Plenty of food for thought in the December edition of BBC Music Magazine, which landed on the mat this morning (you can order the mag here, though the articles aren't online).
One of its most valuable fixtures is Richard Morrison's Comment page, which this time presents the most sensible writing I've yet seen about the crazy crisis now facing our poor UK orchestras, who are usually tackling one crisis or another but had recently been lulled into a false sense of security by the government's 'Stabilisation Programme'. This time, absurd Inland Revenue bureaucracy appears to be to blame - though not solely.
There's plenty of stuff about it in the press, so I won't restate the detail. Briefly, if the Revenue gets its way and stings them all for National Insurance arrears, the results will bankrupt 4 out of 5 British orchestras.
If that included the LPO - and I'm afraid it would - Tom and I would have to sell our house; a budding novelist would find herself back at the subs desk; and Tom says he'd like to be a train driver if he grows up. Worse, where would our souls be without our music?
"What all this adds up to, I believe, is a national crisis. Do we want a viable orchestral profession in Britain or not? The question is as stark as that. Of course musicians cannot be exempt from the tax laws. But it does seem mad for the Culture Department to invest £35m in 'stabilising' our orchestras, only for almost exactly that sum to be snatched away by the Inland Revenue."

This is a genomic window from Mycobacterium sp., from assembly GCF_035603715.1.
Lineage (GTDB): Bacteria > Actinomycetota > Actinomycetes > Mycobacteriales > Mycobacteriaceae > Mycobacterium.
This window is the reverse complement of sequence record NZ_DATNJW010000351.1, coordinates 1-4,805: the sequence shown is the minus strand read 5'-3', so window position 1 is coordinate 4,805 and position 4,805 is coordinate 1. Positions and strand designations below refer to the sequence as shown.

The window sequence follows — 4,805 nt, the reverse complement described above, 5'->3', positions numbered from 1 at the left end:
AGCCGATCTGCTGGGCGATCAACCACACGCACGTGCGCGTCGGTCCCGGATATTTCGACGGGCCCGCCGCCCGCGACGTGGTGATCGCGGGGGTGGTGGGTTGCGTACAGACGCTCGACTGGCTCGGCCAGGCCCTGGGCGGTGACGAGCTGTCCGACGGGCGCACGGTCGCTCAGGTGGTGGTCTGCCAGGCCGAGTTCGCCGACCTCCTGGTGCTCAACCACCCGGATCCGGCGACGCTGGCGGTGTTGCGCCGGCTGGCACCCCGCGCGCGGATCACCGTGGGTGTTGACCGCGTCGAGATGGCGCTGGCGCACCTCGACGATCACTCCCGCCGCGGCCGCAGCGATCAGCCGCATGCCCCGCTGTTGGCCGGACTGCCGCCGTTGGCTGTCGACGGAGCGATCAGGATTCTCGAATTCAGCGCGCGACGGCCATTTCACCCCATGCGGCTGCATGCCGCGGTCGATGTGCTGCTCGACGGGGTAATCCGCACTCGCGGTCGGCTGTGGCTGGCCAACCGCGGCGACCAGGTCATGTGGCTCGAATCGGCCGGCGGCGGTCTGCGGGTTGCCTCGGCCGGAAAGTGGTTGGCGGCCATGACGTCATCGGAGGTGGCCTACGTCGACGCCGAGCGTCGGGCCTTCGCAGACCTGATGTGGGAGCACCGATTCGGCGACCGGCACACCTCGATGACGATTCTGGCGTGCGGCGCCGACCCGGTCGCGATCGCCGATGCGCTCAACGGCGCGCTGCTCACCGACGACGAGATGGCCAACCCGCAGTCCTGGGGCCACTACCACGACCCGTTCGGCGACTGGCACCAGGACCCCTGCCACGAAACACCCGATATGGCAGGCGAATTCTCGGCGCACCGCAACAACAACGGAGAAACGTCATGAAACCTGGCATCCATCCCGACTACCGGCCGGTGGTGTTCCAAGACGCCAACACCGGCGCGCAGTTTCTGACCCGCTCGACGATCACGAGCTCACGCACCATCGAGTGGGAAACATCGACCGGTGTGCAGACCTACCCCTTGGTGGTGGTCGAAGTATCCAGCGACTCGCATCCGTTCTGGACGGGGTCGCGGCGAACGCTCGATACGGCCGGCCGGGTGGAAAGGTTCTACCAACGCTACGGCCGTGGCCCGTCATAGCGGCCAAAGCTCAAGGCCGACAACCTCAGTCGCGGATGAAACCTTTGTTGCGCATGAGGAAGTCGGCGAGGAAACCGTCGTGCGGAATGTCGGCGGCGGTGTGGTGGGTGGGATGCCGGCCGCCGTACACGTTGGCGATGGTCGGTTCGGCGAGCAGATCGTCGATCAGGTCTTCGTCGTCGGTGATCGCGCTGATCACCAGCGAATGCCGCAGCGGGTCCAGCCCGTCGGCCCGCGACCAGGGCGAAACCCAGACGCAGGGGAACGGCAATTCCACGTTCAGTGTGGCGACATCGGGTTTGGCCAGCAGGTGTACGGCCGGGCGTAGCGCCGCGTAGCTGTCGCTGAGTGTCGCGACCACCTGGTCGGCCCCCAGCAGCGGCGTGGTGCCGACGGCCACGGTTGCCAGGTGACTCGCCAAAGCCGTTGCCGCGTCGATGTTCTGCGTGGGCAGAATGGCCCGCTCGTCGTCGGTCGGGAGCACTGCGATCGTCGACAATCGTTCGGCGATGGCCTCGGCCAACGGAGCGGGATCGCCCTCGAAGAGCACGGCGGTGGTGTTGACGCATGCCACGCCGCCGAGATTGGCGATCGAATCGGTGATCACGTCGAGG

Furthermore, he points out that if all those orchestras went to the wall and their musicians were denied a livelihood, the Revenue certainly wouldn't get its desired £33m.
Also in the magazine there's a fascinating article about the music boom in China, which points out that an entire generation of potential music-lovers was lost because of the policies of Mao. Obviously things are less extreme in the UK, but Richard remarks that he's observed hundreds of empty seats at fantastic concerts in Birmingham, Manchester and Scotland: What we are reaping now, I fear, is the withered harvest of a national music curriculum that has left two generations of school-leavers unequipped to understand symphonic music. Expecting the orchestras to remedy that with 'outreach' projects is a bit like asking cancer patients to heal themselves with aspirin." (Crikey, why has it taken 10 years for someone to admit the truth about 'outreach'?!)
Were Thatcher and Major the British cultural equivalent of Mao? The following will seem harsh, but in China, Chinese traditional culture was supposed to replace Western. Here, Western culture was being elbowed out in favour of...nothing but mindless, soulless consumerism.
That's quite enough ranting... I shall stop panicking, take another Kalms tablet and get back to work on the next novel.